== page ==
- Meeting abstract
- Open Access
Metabolic costs of physiological heat stress responses - Q10 coefficients relating oxygen consumption to body temperature
Extreme Physiology & Medicine volume 4, Article number: A103 (2015)
Q10 describes the influence of temperature on physiological processes as the ratio of the rate of a physiological process at a particular temperature to the rate at a temperature 10 °C lower . In terms of rates of oxygen consumption (VO2) related to rectal temperatures (tre), this can be written as :
Q10 varies between 2 and 3 in biological systems , and Q10 = 2 is applied in modelling the rate of metabolic heat production in relation to body temperature [3, 4]. This paper aims to determine Q10 for the influence of body temperature on oxygen consumption for light work in warm environments.
Data originated from 216 laboratory experiments  consisting of individual series of 14 to 39 trials performed by eleven acclimatised semi-nude young males (Icl=.1 clo) who walked 4 km.h-1 on the level for at least 3 hours under different combinations of water vapour pressure (range 0.3 - 5.2 kPa) and air temperature (range 20 - 55 °C) with air velocity of 0.3 m.s-1 and mean radiant temperature equal to air temperature. Mean values of tre and VO2 over the third hour of exposure were submitted to linear regression analyses, which were performed separately for the 11 individual series relating VO2 directly to tre and also using the logarithmised Eq. 1b (with tre,ref = 36.8 °C). Overall regression parameters were calculated by random coefficient linear mixed models considering the correlation within the individual series. Q10 coefficients were obtained as the exponentiated slopes of the fitted logarithmised Eq. 1b.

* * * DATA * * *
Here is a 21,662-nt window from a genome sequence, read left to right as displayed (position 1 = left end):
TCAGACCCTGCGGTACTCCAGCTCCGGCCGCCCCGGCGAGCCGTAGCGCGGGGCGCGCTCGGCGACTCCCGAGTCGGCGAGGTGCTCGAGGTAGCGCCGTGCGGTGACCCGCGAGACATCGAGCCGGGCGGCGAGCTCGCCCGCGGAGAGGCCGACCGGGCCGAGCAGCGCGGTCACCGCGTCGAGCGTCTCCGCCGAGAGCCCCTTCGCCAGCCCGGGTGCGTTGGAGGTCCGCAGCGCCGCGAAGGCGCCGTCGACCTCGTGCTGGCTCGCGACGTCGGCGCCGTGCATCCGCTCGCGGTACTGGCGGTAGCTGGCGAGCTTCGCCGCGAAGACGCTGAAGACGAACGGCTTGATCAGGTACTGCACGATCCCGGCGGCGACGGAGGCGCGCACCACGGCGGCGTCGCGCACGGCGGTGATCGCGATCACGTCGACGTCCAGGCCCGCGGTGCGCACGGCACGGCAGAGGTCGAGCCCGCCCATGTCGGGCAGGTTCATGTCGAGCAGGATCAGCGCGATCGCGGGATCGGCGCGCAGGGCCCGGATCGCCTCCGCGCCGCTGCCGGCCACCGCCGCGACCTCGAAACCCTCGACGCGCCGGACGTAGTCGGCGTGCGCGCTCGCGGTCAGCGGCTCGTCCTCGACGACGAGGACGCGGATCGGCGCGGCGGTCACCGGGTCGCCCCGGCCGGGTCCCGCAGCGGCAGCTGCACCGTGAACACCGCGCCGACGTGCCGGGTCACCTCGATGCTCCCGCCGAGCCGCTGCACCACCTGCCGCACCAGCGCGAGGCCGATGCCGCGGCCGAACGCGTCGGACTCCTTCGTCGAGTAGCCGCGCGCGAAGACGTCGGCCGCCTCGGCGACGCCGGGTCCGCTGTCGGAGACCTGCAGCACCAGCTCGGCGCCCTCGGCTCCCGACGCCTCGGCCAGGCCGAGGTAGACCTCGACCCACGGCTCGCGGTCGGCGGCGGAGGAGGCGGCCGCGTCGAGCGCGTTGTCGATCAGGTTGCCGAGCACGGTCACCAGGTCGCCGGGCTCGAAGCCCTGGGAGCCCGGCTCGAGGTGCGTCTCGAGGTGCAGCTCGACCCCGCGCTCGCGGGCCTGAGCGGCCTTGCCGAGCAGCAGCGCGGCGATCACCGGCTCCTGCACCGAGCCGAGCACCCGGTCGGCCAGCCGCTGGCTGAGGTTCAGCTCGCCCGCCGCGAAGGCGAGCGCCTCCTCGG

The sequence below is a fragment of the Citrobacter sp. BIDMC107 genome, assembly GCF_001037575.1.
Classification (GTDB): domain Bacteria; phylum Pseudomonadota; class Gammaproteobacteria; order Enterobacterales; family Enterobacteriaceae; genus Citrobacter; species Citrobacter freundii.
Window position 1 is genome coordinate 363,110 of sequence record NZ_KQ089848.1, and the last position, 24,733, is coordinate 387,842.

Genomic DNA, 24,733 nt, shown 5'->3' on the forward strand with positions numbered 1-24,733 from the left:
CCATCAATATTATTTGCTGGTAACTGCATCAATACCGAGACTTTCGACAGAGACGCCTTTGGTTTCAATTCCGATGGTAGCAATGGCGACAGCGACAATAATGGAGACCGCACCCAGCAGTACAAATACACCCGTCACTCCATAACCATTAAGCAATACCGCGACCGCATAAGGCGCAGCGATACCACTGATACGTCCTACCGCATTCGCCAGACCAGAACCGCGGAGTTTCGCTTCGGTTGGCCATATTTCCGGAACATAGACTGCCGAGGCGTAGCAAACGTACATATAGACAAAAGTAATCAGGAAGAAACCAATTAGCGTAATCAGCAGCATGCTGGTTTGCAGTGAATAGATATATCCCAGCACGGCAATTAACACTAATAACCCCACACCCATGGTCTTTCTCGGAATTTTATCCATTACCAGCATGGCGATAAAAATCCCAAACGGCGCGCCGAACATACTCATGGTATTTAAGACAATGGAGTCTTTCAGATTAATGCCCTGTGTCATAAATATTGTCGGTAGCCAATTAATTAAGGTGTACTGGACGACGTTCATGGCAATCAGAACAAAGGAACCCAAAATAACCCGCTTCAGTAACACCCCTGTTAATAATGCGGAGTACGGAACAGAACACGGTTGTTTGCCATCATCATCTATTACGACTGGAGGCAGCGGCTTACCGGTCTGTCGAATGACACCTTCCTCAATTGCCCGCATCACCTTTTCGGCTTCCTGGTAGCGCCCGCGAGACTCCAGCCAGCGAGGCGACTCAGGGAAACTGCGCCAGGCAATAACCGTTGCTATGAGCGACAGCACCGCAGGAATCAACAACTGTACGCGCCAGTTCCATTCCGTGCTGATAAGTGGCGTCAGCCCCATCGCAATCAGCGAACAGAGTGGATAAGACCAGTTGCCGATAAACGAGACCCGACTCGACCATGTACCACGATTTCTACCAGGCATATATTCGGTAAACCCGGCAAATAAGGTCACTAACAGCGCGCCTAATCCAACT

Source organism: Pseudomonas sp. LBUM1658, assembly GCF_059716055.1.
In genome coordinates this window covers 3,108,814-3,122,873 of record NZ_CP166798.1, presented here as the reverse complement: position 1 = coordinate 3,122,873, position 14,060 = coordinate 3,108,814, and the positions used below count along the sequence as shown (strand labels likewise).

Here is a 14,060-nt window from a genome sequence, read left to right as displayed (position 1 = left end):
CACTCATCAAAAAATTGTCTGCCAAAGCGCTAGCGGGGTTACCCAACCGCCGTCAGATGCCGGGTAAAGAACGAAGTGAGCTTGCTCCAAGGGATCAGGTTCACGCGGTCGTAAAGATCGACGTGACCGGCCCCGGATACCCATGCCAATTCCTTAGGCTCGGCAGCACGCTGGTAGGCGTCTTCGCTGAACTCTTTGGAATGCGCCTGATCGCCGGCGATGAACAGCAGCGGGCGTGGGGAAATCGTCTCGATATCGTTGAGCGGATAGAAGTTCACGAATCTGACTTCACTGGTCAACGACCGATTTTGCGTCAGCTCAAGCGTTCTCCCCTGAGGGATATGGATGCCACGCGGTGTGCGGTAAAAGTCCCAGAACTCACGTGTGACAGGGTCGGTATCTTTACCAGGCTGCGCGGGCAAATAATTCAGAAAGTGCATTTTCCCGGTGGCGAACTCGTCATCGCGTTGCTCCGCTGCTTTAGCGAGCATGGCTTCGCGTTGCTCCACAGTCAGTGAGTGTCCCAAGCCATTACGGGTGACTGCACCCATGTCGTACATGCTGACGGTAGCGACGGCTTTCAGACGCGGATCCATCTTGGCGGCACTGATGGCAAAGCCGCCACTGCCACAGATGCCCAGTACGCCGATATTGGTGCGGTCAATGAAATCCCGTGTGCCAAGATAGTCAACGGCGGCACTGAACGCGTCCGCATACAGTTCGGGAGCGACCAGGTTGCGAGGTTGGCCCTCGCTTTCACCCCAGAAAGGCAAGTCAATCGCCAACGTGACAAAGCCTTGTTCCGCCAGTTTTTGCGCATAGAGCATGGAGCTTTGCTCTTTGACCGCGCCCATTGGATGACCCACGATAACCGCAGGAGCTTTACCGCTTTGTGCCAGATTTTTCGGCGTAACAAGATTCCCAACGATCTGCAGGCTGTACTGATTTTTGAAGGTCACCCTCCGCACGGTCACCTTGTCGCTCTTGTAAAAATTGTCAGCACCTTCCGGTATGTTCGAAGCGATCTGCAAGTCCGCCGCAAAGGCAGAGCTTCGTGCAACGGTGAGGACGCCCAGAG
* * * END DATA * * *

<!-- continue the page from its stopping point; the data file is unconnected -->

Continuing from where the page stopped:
Regression analyses showed a statistically significant (p < 0.01) increase of VO2 with tre (Figure 1A) with inter-individually varying slopes, which resulted in Q10 values varying largely between 1 (indicating no influence of tre on VO2) and 10 (Figure 1B). The overall Q10 was 2.1 with 95% confidence interval (CI) 1.3 - 3.5.
Discussion and conclusion
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